In the previous article I mentioned how neoliberalism came about following the End of History paper written by an American political scientist named Francis Fukuyama in 1989. I described how it was encouraged through free trade agreements in New Zealand and elsewhere. Towards the end, I showed how it made the Global Financial Crisis possible and how the world leaders largely ignored the warnings. In this article I show how and why resistance is starting to push back on neoliberalism and why it would not be a bad thing if it succeeded.
Have you ever thought about the factory where your cellphone was made and the conditions that the factory workers worked in – do the female staff have maternity leave; are they paid regular wages; do they get regular rest breaks and a meal break for full time staff? It might not necessarily be so. The economic footprint of the west has been great for countries like China, India, Brazil and others with weak labour laws, where companies trying to avoid having to show legal and moral decency to their staff have set up shop to take advantage of the cheaper labour.
Or what about the mines from which the rare earth elements needed to make the components in the phone? Have you heard about the children working in cobalt mines? A few days ago Google and Apple were named in an American lawsuit brought about after deaths of Congolese children in mines where they were made to work for not even $1 a day.
As human rights N.G.O.’s become aware of such abuses, they are supporting lawsuits being brought about by families and representatives of the victims. Others include Amnesty International supporting people of the Niger delta in their fight against oil companies who have crippled the environment, causing major health issues, loss of income from the fisheries.
But Governments have been slow to recognize the growing discontent among people in many countries. And indeed some have tried to deflect both the growing body of evidence neoliberalism has failed, but also the many and growing numbers of critics. Why? $$$ Many of the politicians who advocate for corporate socialism – which is what neoliberalism basically is – are bankrolled by wealthy donors who will pull their funding if their demands are not upheld, and scared of the backlash they meekly do as these people want. I am talking about the Koch brothers in America; media mogul Rupert Murdoch in Britain; mining billionaire heiress Gina Rinehart in Australia, but also Chinese billionaires such as Lin Lang.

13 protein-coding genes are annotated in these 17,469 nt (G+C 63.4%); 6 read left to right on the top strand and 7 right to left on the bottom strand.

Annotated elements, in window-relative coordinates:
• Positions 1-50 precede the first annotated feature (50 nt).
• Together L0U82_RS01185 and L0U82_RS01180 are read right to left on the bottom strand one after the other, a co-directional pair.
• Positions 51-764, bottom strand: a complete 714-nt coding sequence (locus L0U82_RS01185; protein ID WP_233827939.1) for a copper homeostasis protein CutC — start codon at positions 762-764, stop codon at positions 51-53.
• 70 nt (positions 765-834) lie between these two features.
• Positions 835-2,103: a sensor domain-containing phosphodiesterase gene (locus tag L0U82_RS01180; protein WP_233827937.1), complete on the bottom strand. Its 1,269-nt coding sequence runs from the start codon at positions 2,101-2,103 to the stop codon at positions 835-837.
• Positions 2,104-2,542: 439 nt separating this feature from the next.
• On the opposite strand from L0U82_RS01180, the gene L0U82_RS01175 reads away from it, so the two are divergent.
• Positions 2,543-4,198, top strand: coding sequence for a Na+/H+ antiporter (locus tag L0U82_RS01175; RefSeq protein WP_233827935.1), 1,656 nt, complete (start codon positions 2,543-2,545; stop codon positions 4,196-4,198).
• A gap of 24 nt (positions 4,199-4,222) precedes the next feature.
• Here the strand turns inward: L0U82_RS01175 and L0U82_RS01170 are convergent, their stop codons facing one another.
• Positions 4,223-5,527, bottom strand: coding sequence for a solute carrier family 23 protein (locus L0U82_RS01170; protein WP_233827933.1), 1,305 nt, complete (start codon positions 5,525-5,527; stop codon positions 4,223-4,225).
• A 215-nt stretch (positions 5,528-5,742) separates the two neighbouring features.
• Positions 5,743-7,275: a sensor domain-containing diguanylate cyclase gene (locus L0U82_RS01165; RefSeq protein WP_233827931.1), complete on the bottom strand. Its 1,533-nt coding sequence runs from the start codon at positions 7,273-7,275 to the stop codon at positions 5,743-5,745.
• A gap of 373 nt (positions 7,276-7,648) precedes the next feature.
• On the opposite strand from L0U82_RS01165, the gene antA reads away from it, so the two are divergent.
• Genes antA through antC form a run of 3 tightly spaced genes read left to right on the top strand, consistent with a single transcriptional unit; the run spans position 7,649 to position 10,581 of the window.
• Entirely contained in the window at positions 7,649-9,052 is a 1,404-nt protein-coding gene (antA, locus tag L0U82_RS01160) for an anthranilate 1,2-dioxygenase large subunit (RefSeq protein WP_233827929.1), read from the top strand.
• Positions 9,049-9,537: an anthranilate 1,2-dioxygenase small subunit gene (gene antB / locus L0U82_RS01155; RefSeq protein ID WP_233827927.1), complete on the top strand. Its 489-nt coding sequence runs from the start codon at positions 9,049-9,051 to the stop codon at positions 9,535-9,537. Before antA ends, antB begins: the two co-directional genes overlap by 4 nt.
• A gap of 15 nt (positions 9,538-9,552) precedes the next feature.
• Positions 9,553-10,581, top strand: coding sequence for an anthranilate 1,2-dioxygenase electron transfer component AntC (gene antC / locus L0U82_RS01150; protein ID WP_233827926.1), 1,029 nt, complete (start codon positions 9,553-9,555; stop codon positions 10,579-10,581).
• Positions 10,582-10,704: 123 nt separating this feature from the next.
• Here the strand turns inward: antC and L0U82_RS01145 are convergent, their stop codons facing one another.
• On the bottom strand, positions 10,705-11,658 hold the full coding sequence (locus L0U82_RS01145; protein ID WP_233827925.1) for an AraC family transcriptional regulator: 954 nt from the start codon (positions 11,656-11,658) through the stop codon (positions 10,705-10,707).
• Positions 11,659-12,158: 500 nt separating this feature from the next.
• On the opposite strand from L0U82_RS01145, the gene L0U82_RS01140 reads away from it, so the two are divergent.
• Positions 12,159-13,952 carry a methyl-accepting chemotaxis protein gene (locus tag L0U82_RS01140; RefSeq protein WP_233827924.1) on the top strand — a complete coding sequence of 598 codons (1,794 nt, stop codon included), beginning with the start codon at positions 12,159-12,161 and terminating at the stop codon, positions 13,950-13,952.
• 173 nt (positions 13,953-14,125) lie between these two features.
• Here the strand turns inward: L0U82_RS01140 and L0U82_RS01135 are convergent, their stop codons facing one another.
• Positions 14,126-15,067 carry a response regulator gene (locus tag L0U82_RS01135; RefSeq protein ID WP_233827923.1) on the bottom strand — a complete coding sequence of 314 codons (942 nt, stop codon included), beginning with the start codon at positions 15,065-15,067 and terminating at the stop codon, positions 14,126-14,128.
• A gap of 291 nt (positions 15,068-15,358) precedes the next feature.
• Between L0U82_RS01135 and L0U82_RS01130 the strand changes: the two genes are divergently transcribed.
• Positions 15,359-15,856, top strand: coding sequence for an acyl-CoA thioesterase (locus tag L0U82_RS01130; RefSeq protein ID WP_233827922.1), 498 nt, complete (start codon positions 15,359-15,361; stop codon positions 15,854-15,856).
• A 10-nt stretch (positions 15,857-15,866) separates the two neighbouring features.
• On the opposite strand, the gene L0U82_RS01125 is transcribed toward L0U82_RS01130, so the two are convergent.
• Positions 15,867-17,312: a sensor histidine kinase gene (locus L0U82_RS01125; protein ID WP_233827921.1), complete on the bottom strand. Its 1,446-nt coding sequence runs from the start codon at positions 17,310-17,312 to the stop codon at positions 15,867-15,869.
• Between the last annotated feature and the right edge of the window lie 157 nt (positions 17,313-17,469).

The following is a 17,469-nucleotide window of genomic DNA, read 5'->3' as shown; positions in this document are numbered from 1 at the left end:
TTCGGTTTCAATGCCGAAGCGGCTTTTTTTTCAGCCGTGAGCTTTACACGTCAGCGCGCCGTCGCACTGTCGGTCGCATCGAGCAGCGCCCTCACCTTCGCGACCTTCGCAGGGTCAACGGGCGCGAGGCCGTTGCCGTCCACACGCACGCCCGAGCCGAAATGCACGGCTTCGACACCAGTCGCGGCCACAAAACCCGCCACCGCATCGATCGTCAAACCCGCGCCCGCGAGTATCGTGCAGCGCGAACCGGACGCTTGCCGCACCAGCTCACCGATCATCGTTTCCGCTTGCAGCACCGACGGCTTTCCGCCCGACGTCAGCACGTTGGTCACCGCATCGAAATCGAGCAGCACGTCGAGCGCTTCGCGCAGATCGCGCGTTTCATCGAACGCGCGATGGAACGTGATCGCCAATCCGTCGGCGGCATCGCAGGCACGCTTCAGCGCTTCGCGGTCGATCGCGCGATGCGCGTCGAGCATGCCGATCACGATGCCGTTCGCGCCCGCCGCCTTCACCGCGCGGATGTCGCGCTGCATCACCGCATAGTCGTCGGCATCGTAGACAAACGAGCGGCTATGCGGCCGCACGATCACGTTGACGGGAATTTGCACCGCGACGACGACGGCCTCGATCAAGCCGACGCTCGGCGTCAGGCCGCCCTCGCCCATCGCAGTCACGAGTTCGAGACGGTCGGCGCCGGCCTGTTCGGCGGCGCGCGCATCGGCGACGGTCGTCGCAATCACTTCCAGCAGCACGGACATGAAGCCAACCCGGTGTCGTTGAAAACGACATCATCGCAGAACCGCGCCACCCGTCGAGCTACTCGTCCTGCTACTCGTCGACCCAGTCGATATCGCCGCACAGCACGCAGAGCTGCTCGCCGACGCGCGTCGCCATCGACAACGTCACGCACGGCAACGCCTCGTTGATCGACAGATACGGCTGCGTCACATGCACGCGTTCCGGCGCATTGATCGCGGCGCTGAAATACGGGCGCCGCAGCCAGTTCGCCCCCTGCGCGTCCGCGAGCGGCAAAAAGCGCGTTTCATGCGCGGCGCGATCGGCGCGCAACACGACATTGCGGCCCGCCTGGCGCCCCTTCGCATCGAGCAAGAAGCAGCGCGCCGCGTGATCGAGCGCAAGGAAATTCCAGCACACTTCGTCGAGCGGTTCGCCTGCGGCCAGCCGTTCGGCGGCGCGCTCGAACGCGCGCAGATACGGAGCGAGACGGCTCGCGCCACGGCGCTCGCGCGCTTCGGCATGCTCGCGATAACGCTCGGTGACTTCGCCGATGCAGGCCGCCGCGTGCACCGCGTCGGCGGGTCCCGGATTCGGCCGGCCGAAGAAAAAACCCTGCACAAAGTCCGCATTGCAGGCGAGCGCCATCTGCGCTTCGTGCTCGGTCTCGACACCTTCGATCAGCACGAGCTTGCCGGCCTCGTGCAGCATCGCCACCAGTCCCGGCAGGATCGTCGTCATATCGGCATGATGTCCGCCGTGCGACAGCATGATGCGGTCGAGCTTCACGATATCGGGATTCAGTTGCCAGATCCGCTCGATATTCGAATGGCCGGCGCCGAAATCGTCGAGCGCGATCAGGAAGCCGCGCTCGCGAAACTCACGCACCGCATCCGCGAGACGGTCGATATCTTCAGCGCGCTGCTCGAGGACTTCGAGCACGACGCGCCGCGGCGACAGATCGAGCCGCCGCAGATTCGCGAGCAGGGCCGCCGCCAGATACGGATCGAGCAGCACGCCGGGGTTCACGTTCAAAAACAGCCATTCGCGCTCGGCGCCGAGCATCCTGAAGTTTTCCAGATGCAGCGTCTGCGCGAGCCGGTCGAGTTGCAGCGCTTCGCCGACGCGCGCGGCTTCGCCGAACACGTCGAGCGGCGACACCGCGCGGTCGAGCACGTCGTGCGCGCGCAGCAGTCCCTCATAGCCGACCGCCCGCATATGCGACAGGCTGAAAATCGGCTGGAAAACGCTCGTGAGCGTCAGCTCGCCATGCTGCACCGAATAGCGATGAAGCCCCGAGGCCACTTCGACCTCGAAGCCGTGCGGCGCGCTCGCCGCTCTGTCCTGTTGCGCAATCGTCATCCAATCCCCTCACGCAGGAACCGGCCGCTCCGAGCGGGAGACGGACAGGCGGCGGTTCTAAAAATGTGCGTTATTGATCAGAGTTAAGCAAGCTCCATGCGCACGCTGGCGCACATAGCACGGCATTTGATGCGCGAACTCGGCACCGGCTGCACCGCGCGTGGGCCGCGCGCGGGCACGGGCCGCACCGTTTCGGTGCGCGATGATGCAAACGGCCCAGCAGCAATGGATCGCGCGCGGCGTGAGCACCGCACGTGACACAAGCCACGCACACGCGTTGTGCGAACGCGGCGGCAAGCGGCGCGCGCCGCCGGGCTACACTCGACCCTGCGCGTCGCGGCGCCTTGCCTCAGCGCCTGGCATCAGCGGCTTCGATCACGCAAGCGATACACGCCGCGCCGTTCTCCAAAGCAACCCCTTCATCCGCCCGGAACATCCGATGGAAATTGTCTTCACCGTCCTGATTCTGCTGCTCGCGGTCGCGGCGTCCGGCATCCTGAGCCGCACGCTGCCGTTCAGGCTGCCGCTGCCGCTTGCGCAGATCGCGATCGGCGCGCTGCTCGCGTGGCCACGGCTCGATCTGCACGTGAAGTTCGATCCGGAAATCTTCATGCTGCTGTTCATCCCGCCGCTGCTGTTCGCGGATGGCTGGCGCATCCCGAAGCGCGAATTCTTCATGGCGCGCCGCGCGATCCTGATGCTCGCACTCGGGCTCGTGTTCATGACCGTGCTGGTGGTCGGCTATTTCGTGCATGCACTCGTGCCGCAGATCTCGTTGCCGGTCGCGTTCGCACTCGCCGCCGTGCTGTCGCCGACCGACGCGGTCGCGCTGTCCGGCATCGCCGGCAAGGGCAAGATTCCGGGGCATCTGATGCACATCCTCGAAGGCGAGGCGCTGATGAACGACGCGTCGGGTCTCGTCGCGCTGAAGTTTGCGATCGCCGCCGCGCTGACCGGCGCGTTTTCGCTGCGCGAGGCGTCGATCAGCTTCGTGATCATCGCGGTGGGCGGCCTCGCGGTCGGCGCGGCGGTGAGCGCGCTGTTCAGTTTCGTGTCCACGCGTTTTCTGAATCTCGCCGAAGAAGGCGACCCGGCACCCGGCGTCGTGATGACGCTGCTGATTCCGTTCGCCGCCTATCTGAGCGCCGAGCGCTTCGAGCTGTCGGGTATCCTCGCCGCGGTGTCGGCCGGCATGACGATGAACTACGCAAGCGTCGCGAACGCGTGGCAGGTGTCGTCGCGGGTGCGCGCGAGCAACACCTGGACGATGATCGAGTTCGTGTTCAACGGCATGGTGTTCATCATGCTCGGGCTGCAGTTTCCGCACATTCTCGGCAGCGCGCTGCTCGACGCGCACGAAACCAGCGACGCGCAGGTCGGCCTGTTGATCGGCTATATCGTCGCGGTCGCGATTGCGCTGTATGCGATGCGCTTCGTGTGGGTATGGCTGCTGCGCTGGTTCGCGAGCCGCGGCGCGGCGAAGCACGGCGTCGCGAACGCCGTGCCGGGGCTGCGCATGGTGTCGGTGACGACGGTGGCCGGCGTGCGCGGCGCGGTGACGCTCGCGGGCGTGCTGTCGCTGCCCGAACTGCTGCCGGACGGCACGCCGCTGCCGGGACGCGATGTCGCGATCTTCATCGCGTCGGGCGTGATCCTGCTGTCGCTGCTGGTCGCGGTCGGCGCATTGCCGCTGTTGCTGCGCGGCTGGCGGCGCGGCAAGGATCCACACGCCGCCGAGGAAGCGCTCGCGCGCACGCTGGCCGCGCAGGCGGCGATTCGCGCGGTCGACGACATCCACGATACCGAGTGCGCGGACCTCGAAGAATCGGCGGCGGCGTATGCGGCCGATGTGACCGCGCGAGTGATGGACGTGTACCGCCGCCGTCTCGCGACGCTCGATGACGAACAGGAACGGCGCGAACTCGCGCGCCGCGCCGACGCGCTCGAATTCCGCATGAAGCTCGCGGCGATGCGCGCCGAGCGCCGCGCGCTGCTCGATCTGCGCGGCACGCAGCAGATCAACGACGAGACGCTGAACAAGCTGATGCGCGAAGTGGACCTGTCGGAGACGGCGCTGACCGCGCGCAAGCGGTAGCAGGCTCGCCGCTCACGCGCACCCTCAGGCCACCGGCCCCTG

But in recent months there have been signs of a coming push back in countries that had embraced it. In Chile after years of being held up as the poster child for market economics as a result of the reforms enacted by dictator Augusto Pinochet, impromptu protests erupted on a massive scale across Chilean cities – 800,000 people took to the streets in Santiago; tens of thousands elsewhere, simply tired of watching a very few select people get disproportionate gains in their wealth whilst the average Chilean was made to make do with much less. 16 people were killed by security forces who were taken by surprise at the intensity and the anger being expressed. President Sebastian Pinera has promised reforms, but these are largely cosmetic and do not address the underlying social inequality driving the protests.
But these problems are not restricted to up and coming nations. Even G7 nations are not exempt from the back lash. Similar underlying problems may have fuelled the Gillet Jaunes (Yellow Vests) protest movement in France that appeared with little warning after a plan to increase the tax on petrol was announced. Within a matter of days, several hundred thousand people were demonstrating on the streets of Paris day in/day out. Whilst President Emmanuel Macron has announced policy changes in an attempt to woo the protesters and get the violence to stop his centrist government and the conservative wing of French politicians will be looking nervously abroad and hoping that no contagious protest movement springs up any time soon.
In Part 3 I return to explore how Fukuyama’s idea was flawed from the start, and why what I like to think of as the “Second coming of history” is perhaps more appropriate.